4. Leave nature untouched
Carrying a seashell from your favorite beach house with you is a nostalgic delicacy, but it’s important to keep in mind that they are important for the health of the beach. The shells provide nutrients and shelter for small insects and animals, and are even used by seabirds to build their nests. You can always take home a memorable souvenir. Shop along the coast for local handmade items – not only does this protect the beach environment, but it supports the local economy and community.
If you come across a turtle or seal that is stranded or appears injured, it is important not to disturb it. The best advice is to call a local conservation society or veterinarian to avoid causing further distress. The Wildlife Trusts has more information on what to do when you find a stranded marine animal.
5. Home help
You can help keep beaches cleaner by intercepting litter before it reaches the ocean. Think about how you use plastic at home: recycle, reuse, avoid single-use plastic and buy as much as possible sustainably and locally. You can also take the time to learn about broader beach issues. For example, traffic congestion that disrupts local communities – you can contribute to this by visiting beaches accessible by bike or public transport instead of taking a car. The United Kingdom has some beautiful beaches accessible by train, such as Fistral Beach in Cornwall, Luskentyre Beach on the Isle of Harris or the main beaches of Bournemouth and Brighton.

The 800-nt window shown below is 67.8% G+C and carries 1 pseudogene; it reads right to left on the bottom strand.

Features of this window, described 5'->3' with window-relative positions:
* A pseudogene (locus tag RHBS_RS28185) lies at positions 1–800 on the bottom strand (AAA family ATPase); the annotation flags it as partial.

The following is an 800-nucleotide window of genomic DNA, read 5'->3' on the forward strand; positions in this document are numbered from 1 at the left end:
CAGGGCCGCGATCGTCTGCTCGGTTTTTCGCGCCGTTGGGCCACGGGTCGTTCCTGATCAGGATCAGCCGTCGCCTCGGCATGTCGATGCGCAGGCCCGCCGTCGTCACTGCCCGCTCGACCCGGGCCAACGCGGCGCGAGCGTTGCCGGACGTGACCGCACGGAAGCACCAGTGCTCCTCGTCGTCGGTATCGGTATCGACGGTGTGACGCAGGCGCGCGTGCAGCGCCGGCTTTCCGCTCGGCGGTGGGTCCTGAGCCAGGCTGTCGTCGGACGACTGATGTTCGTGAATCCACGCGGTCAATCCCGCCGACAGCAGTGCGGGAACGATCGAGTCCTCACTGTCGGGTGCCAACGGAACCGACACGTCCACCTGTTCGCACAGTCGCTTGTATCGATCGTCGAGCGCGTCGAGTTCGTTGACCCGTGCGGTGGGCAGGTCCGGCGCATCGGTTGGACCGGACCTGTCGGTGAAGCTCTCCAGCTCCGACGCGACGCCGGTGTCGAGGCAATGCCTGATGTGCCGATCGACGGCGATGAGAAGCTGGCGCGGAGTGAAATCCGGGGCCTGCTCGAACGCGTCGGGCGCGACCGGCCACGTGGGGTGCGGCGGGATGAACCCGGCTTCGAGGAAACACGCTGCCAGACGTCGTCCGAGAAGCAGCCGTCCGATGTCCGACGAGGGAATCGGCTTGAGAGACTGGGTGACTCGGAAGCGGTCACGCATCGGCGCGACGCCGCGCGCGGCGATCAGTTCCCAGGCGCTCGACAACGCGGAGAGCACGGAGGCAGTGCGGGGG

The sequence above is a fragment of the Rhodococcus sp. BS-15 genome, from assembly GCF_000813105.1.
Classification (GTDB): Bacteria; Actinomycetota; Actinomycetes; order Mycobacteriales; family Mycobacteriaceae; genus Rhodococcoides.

There are many campaign groups that help protect our coasts, beaches and sea, such as Surfers Against Sewage and Ocean Conservation Trust. While participating in local beach cleanups is a great start, donating money to these causes from home can lead to better equipment and resources to help on a larger scale.
Subscribe to National Geographic Traveler (UK)
Follow us on social networks
Facebook | Twitter | instagram